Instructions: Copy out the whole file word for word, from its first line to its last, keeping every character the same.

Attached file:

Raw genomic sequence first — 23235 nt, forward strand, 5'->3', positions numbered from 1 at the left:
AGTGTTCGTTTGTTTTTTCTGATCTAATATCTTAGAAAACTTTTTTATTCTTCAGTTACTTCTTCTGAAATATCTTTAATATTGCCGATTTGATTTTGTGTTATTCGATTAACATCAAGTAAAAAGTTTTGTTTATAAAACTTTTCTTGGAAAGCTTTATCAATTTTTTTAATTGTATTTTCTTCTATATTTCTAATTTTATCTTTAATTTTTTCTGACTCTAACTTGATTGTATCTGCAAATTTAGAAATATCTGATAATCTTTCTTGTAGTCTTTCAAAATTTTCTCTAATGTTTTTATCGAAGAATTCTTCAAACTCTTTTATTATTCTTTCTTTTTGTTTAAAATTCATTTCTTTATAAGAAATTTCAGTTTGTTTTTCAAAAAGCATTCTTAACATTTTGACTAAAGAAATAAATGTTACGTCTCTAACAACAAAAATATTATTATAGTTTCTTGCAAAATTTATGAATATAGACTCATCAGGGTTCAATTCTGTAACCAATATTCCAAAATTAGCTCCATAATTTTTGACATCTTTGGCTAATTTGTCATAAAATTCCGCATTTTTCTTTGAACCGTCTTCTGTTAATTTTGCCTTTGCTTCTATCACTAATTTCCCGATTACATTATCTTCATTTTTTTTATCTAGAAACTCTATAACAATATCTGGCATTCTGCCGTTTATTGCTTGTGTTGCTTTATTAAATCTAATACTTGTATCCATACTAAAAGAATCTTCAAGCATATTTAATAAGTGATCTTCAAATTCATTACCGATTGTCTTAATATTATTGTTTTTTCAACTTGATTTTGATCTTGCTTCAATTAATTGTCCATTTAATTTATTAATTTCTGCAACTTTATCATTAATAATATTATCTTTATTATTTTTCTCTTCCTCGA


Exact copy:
Raw genomic sequence first — 23235 nt, forward strand, 5'->3', positions numbered from 1 at the left:
AGTGTTCGTTTGTTTTTTCTGATCTAATATCTTAGAAAACTTTTTTATTCTTCAGTTACTTCTTCTGAAATATCTTTAATATTGCCGATTTGATTTTGTGTTATTCGATTAACATCAAGTAAAAAGTTTTGTTTATAAAACTTTTCTTGGAAAGCTTTATCAATTTTTTTAATTGTATTTTCTTCTATATTTCTAATTTTATCTTTAATTTTTTCTGACTCTAACTTGATTGTATCTGCAAATTTAGAAATATCTGATAATCTTTCTTGTAGTCTTTCAAAATTTTCTCTAATGTTTTTATCGAAGAATTCTTCAAACTCTTTTATTATTCTTTCTTTTTGTTTAAAATTCATTTCTTTATAAGAAATTTCAGTTTGTTTTTCAAAAAGCATTCTTAACATTTTGACTAAAGAAATAAATGTTACGTCTCTAACAACAAAAATATTATTATAGTTTCTTGCAAAATTTATGAATATAGACTCATCAGGGTTCAATTCTGTAACCAATATTCCAAAATTAGCTCCATAATTTTTGACATCTTTGGCTAATTTGTCATAAAATTCCGCATTTTTCTTTGAACCGTCTTCTGTTAATTTTGCCTTTGCTTCTATCACTAATTTCCCGATTACATTATCTTCATTTTTTTTATCTAGAAACTCTATAACAATATCTGGCATTCTGCCGTTTATTGCTTGTGTTGCTTTATTAAATCTAATACTTGTATCCATACTAAAAGAATCTTCAAGCATATTTAATAAGTGATCTTCAAATTCATTACCGATTGTCTTAATATTATTGTTTTTTCAACTTGATTTTGATCTTGCTTCAATTAATTGTCCATTTAATTTATTAATTTCTGCAACTTTATCATTAATAATATTATCTTTATTATTTTTCTCTTCCTCGA